Many schools in Nakuru, Nyandarua and Narok counties are offering holiday tuition, despite the ban imposed years ago, a spot check by the Nation has revealed.
The lessons offered by both secondary and primary schools are conducted in churches, homes and schools.
In Nyandarua County, for instance, the Nation established that primary school students are under strict instructions to be in class by 7am, but not wearing school uniform.
They are allowed to carry only two books, and in small shopping bags instead of their usual backpacks.
The gates are locked after 7am and hawk-eyed teachers posted at strategic points to monitor the movement of suspicious visitors around the premises.
Parents with children in different schools revealed that the lessons are mandatory for students in class seven and eight.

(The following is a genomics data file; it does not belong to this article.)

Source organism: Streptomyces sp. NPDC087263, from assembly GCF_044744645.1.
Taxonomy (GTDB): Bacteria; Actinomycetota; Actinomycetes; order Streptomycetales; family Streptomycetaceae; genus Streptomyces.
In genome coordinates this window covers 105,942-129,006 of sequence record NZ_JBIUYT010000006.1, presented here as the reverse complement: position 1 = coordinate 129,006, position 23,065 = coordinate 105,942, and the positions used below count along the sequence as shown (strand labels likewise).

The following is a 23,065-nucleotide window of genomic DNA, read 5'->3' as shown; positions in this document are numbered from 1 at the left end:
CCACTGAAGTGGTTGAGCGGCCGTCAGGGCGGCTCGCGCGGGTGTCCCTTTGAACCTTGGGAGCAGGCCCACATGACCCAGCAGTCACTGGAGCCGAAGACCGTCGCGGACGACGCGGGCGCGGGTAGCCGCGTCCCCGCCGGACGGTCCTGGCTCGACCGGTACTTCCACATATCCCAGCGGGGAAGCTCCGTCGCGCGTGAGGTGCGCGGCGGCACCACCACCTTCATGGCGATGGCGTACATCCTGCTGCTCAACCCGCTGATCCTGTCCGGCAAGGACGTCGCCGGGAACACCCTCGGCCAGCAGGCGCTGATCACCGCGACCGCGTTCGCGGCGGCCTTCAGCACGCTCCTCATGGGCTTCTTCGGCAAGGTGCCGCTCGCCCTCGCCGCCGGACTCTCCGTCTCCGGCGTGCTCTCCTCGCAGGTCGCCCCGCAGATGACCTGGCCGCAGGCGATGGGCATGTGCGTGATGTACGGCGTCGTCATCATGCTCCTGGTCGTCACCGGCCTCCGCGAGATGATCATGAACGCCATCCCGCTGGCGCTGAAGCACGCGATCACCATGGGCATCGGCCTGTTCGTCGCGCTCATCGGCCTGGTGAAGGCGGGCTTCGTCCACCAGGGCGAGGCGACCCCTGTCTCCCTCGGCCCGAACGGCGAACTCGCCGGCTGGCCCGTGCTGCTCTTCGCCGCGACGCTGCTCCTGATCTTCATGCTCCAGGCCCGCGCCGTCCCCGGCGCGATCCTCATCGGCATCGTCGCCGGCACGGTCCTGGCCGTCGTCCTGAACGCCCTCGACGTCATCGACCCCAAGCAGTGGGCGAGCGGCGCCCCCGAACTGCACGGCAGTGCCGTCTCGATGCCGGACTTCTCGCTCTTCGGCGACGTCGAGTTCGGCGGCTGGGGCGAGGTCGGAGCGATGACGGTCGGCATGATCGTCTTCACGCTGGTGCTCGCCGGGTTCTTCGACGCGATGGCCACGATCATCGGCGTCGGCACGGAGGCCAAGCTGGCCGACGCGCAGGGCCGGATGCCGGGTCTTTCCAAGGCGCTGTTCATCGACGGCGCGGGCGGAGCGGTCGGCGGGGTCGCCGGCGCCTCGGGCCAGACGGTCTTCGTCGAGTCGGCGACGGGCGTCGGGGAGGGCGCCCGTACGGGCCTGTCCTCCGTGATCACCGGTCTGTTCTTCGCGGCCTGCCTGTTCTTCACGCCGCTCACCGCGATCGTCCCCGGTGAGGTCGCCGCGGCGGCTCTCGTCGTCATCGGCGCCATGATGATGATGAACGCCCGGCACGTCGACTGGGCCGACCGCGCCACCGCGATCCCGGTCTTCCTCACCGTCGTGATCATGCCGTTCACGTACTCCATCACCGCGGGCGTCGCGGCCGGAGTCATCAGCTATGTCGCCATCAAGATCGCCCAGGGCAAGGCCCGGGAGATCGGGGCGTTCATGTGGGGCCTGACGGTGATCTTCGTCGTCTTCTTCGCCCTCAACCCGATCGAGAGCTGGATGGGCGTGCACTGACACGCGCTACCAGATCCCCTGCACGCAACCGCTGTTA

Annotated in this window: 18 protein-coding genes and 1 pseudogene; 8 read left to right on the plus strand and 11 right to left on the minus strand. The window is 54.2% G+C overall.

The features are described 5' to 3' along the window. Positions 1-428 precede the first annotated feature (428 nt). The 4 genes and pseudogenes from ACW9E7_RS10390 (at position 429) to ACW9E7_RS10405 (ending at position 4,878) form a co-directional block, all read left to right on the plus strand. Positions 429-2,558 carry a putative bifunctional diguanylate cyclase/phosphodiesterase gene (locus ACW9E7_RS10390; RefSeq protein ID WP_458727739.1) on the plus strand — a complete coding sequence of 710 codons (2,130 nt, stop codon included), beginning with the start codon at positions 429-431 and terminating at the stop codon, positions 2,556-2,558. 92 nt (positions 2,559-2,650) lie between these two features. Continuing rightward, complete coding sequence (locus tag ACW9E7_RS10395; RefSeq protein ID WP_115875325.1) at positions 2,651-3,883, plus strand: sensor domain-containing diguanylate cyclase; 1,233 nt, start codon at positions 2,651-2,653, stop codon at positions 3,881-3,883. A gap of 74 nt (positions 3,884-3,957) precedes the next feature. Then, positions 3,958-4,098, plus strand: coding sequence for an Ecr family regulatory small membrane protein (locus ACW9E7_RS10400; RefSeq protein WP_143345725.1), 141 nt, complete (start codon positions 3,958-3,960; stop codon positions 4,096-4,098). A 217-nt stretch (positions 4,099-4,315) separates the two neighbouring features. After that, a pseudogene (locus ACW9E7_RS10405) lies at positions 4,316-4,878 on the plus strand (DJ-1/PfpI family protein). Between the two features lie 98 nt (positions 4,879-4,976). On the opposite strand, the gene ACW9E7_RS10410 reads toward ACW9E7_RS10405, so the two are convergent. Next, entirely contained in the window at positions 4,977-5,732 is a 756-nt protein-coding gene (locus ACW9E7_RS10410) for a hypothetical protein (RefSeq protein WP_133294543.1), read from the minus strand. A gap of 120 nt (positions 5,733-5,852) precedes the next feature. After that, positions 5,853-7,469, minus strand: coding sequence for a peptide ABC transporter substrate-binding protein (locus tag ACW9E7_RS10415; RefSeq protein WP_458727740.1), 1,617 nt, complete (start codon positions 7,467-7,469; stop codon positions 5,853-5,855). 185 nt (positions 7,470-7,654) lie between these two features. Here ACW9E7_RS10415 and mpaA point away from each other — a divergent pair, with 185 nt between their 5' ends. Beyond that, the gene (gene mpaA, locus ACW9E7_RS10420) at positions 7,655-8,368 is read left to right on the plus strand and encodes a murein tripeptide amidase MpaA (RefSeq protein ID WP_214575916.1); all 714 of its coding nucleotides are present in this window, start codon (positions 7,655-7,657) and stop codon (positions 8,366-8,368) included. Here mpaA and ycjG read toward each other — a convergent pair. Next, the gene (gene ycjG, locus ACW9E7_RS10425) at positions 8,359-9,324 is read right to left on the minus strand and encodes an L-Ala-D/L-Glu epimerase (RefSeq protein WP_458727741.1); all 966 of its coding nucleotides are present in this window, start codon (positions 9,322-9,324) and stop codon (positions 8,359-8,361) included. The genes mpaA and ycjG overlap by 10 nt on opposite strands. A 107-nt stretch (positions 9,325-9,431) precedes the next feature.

They claimed that the schools charge those who refuse to allow their children to attend tuition between Sh350 and Sh1,000. The students have two lessons per day, which end at midday.
Nyandarua Central Deputy County commissioner Gideon Oyagi confirmed that he had received the complaints and warned teachers against demanding fees for extra classes.
“We have that information and holiday tuition is illegal. We will soon take action against the teachers concerned. They must follow the Ministry of Education’s regulations,” he said.
In Nakuru Town parents collude with teachers to rent premises where tuition is conducted.
“Learners do not need so much time at their disposal, a week is enough for them to rest. We are the ones who pay for the tuition,” a parent in Nakuru, who sought anonymity, said.
Teachers approached refused to comment but one at a private secondary school in Nakuru said that they were having remedial classes for “weak” students.